Exercise as a Tool for Managing Anxiety
By Renee Engeln Ph.D.
Research shows aerobic exercise is a powerful, healthy way to fight anxiety.
Scientists and exercise enthusiasts have long noted that aerobic exercise can provide a positive mood boost. Recent research suggests exercise can even be an effective treatment for depression. Physical activity can also be an important component of your personal toolkit for managing anxiety.
According to the National Institute of Mental Health, nearly one-third of U.S. adolescents and adults will develop an anxiety disorder at some point during their life. Even those who don’t meet the clinical threshold for a diagnosed anxiety disorder can still experience feelings of anxiety that interfere with daily functioning.
Most people who seek treatment for anxiety disorders receive either psychotherapy or medications such as SSRIs (which are used to treat both anxiety and depression). However, many people with anxiety disorders never seek treatment, and others lack access to treatment. Additionally, some may avoid taking medications due to concerns about side effects, or be reluctant to see a therapist due to financial or time constraints. Researchers have argued that exercise is a promising treatment for anxiety because it doesn’t cause the side effects associated with common anti-anxiety medications. Further, regular exercise can bring about a host of positive health outcomes beyond a reduction in anxiety.
A review and analysis of fifteen randomized trials examining the effect of exercise on clinical levels of anxiety concluded that exercise is a potential treatment. The review included ten trials comparing an exercise group to a waitlist control group, and five trials comparing high-intensity exercise to low-intensity exercise. Most participants in these studies had a diagnosed anxiety disorder, though some were included based on generally high anxiety levels rather than a specific diagnosis. Most exercise sessions for the studies were supervised, but some included a combination of supervised and unsupervised sessions. Exercise sessions were not lengthy. They ranged from 20-30 minutes, generally 2-3 times per week.
The authors of the review found that exercise was more effective in reducing anxiety than a control condition that didn't include exercise, and that high-intensity exercise (e.g., jogging) improved anxiety more than low-intensity exercise (e.g., walking, flexibility training). For those who engaged in high-intensity exercise, the reduction in anxiety lasted at least several months after the intervention. However, those assigned to high-intensity exercise programs were also more likely to drop out because they found the level of exercise too strenuous. Overall, these authors concluded that exercise is a “useful and realistic” treatment for anxiety disorders.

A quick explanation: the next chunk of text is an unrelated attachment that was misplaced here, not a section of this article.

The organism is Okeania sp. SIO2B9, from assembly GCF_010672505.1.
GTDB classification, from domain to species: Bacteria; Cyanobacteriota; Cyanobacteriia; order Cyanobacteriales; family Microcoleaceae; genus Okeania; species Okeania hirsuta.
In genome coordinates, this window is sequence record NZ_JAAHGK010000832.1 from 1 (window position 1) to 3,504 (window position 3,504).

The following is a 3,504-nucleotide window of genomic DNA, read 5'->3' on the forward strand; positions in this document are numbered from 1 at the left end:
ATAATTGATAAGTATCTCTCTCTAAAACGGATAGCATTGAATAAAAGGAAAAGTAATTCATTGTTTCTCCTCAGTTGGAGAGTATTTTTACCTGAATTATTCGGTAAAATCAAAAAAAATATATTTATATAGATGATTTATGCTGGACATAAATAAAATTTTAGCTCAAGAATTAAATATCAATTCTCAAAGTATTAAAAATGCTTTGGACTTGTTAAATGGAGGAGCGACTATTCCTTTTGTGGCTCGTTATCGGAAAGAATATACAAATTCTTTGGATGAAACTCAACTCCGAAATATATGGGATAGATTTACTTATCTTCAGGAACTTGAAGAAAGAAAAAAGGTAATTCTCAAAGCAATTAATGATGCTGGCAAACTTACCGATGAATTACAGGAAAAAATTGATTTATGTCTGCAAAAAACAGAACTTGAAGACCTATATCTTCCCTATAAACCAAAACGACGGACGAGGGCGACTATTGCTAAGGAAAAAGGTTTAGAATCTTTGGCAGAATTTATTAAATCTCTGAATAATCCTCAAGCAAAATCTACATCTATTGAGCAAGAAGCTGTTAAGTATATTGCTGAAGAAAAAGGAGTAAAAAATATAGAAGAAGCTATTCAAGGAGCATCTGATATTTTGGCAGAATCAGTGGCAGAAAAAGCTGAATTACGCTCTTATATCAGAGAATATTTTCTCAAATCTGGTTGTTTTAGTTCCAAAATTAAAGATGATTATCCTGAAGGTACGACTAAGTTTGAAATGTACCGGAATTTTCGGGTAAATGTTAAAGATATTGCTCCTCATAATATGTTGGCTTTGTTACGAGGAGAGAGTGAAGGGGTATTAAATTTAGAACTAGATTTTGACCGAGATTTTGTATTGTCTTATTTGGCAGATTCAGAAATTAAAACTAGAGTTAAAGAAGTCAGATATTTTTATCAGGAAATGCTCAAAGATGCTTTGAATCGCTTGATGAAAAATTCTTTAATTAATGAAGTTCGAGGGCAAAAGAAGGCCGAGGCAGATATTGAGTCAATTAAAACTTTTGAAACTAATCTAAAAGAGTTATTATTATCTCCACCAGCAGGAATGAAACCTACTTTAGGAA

Other research has suggested that aerobic exercise can be helpful in providing an immediate reduction in anxiety—not just with managing the relatively chronic type of anxiety associated with anxiety disorders. In other words, taking a brisk walk, going for a jog, or participating in a fitness class can be a healthy and effective coping mechanism for feelings of anxiety. In general, research suggests that you need 20-30 minutes to obtain beneficial mood effects from aerobic exercise. One review found that a bout of exercise reduces anxiety about as much as relaxation exercises (e.g., meditation). Other research suggests that “green exercise” (which means exercising outdoors in natural environments like parks) can be especially powerful when it comes to reducing anxiety.
Scientists have proposed several mechanisms that might explain how exercise calms anxiety. Regular exercise can increase serotonin in the brain and reduce levels of cortisol (a stress hormone). Though exercise can provoke a sense of euphoria through the release of endorphins, this is unlikely to explain the general effect of exercise on mood, as this type of endorphin release only occurs at very high levels of exertion, usually among trained athletes. At a psychological level, exercise can reduce what researchers call anxiety sensitivity—a fear of the physical sensations associated with anxiety, like increased heart rate. Because aerobic exercise can provide exposure to these sensations in a safe (and even enjoyable) context, it can help break the link between the physical sensations of anxiety and the experience of panic. Finally, exercise can also provide a welcome distraction from ruminating about anxiety-producing concerns.
When you’re feeling overwhelmed by anxiety, you might struggle to find the motivation to exercise. But if you’re physically able, it’s a good idea to give it a try. Unlike the effects of psychotherapy or medication, exercise can make you feel better almost immediately. And you don’t need to make an appointment to go for a brisk walk! Of course, if you’re struggling with anxiety or with an anxiety disorder, it’s important to seek help from a qualified practitioner. But the research is clear that exercise, whether alone or combined with other treatments, can be an important method for managing anxiety.